My main research field is Electron Paramagnetic Resonance (EPR) spectroscopy, a technique that probes the interaction of unpaired electrons with their surroundings. Paramagnetic centres are intrinsic to many systems and materials, for example biomolecules may contain metal clusters (e.g. [2Fe-2S]), transition metals (e.g. Cu, Fe, Mn, Ni) or organic radicals. Paramagnetic centres can also be attached to specific points in diamagnetic materials, as for example with the MTLS molecule that contains a nitroxide radical which is extensively used in site-directed spin labelling of biomolecules. A powerful technique of modern EPR is dipolar spectroscopy which is utilised in structural studies of biomolecules, for example with soluble and membrane proteins and their oligomers, DNA and RNA. Here dipolar spectroscopy refers to the measurement of electron-electron couplings with techniques such as Double Electron-Electron Resonance (DEER) or synonymously pulsed electron double resonance (PELDOR), double-quantum EPR (DQ-EPR), and related EPR methods. These EPR techniques can very accurately measure the dipole interaction between unpaired electron spins which enables the distance between them and their relative orientation to be determined. Owing to the large magnetic moment of the electron, the technique delivers information in the distance range from ca. 15-80 Å. From a set of such measurements a structural model of the system under investigation can be developed. For example DEER studies deliver information on protein conformational changes on ligand binding, and enable the investigation of protein-protein complexes and oligomers in frozen solution. The standard paramagnetic spin-label for dipolar spectroscopy is MTLS which is covalently attached to a protein via a disulfide bond with a cysteine residue, although there are a number of other organic labels and a number employing Cu2+ and Gd3+ ions for example. Possibilities also exist to attach spin-labels via other amino acids. DNA and RNA studies are also readily amendable to dipolar spectroscopy technologies. My area of research encompasses the characterization of structure-function relationships of biomolecules and their complexes, which includes development of the methodologies to measure electron-electron couplings and distances, the development of improved data analysis algorithms, and the development of modelling the sparse set of EPR constrains into 3D structures (for example using rigid-body docking, molecular dynamic simulations, etc.). Unpaired electrons are also coupled to nearby nuclear spins (e.g. 1H, 14N, 13C, 31P) and these couplings provide information in the distance range ca. <10 Å from the unpaired electron(s). Structural and electronic information of the paramagnetic centre from experiments is obtained with multi-frequency continuous wave (CW) EPR, and multi-frequency pulse EPR techniques such as electron nuclear double resonance (ENDOR), electron spin-echo envelope spectroscopy (ESEEM), and hyperfine sublevel correlation spectroscopy (HYSCORE). The experimentally measured EPR couplings describe the samples electronic structure as they relate in a direct way to the spin density distribution and thus single occupied molecular orbital. EPR couplings allow for example the identification of the type of nucleus, provide a description of the coordination environment in metal complexes, in metalloenzyme locate a substrate bound too or near the active site, and enable the identification of organic radicals. To aid in the interpretation of the experimental data extensive use of quantum chemistry calculations is used to further characterise the system under investigation.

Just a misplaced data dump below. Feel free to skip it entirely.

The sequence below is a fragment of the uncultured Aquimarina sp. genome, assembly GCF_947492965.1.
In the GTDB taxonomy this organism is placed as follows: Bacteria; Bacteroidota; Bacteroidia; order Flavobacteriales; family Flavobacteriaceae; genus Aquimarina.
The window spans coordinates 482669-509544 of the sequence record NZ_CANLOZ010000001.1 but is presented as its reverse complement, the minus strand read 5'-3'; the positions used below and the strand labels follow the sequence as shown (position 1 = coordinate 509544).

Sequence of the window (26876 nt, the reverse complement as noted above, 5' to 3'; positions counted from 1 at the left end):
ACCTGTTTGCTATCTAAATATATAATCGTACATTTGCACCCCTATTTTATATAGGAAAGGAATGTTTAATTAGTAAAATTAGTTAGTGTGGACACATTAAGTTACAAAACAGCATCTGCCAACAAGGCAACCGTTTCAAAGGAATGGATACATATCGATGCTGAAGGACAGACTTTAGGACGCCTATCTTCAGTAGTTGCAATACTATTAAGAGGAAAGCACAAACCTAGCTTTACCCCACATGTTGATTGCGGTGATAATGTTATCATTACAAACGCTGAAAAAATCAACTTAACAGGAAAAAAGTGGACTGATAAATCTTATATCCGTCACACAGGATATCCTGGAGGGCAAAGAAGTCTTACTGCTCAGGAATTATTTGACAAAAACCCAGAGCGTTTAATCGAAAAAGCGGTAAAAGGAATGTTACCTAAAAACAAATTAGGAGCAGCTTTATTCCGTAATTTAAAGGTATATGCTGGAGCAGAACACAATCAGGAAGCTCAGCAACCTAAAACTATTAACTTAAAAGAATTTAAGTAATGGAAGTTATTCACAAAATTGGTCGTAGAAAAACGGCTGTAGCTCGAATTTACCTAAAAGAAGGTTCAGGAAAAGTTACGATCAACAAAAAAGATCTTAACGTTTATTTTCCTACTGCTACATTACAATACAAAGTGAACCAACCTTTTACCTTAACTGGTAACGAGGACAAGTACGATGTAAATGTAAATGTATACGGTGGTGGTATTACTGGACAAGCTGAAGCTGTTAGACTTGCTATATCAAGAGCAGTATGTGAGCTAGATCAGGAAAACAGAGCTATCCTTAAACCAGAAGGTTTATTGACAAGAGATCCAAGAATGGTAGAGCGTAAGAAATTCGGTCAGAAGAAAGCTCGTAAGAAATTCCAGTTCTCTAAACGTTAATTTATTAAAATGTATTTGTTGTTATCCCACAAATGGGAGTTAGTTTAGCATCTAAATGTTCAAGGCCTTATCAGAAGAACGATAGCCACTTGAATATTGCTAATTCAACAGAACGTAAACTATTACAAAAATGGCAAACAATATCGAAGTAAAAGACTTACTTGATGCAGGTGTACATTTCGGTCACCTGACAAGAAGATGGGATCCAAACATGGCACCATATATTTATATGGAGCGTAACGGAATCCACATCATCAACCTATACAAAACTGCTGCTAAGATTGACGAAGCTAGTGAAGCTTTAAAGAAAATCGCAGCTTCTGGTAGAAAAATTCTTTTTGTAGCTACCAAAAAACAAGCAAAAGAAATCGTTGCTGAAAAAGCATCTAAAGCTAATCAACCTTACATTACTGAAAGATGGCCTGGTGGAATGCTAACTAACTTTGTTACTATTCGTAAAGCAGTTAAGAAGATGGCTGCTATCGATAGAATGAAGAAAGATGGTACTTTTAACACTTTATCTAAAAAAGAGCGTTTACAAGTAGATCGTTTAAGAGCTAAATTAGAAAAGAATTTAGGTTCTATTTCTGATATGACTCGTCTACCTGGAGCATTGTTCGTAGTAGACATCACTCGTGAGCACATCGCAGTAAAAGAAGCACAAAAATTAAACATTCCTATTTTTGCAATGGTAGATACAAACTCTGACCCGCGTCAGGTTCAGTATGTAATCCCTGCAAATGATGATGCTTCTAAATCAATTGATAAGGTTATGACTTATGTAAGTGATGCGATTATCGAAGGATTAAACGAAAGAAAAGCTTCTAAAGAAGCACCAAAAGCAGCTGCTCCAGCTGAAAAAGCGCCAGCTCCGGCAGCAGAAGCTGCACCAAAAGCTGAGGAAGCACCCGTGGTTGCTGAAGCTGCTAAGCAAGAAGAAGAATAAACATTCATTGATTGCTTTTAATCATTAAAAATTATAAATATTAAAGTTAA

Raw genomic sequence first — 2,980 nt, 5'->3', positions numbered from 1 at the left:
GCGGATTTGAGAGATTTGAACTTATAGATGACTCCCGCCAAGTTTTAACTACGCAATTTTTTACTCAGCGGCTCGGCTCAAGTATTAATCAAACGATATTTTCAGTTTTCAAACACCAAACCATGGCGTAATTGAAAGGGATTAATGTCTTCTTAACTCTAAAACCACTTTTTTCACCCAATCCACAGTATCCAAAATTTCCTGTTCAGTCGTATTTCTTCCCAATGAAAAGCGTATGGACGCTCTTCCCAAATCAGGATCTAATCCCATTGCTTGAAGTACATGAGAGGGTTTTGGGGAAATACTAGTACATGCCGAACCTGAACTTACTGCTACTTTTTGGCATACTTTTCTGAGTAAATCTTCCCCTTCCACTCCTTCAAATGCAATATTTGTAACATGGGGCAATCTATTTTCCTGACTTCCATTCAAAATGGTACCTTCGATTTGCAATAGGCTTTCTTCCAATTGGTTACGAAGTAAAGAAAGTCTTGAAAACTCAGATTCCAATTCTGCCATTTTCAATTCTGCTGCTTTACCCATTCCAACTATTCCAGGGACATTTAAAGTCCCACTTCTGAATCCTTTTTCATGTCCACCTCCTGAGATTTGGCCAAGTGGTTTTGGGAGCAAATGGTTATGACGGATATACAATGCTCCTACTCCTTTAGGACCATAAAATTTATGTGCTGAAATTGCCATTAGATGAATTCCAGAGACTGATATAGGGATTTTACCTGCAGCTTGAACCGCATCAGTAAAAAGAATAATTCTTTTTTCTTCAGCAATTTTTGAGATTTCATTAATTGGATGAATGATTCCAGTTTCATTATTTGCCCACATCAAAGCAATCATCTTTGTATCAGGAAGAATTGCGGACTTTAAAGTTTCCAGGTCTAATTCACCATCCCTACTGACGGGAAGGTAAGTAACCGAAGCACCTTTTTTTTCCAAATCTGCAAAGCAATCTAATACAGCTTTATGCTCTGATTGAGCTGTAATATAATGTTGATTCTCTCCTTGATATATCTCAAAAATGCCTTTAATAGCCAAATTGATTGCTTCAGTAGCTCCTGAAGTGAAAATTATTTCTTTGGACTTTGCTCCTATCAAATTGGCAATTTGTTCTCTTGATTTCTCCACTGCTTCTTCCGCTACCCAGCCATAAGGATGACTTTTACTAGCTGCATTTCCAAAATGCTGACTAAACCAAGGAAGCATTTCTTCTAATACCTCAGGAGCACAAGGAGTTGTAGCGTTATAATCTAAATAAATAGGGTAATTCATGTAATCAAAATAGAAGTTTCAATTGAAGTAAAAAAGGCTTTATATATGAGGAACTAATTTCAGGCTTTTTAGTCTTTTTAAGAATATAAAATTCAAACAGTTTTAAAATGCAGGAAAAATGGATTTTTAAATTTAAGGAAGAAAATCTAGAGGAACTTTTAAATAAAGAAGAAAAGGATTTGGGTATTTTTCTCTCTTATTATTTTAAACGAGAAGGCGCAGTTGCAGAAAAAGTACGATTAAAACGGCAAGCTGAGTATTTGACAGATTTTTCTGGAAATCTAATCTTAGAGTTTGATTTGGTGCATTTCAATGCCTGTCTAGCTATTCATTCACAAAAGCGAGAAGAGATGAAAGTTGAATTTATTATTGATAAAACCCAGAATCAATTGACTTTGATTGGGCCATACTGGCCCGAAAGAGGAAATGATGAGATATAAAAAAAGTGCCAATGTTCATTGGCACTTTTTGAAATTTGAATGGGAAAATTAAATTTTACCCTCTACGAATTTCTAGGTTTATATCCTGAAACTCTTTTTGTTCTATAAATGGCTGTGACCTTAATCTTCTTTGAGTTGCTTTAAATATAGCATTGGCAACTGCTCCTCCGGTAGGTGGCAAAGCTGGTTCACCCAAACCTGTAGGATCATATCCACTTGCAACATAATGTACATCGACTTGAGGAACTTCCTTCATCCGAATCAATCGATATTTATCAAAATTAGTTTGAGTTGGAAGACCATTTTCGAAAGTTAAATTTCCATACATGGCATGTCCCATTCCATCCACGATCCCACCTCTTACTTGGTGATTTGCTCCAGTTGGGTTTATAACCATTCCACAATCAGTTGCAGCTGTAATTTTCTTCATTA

• Doctor of Philosophy, University of Newcastle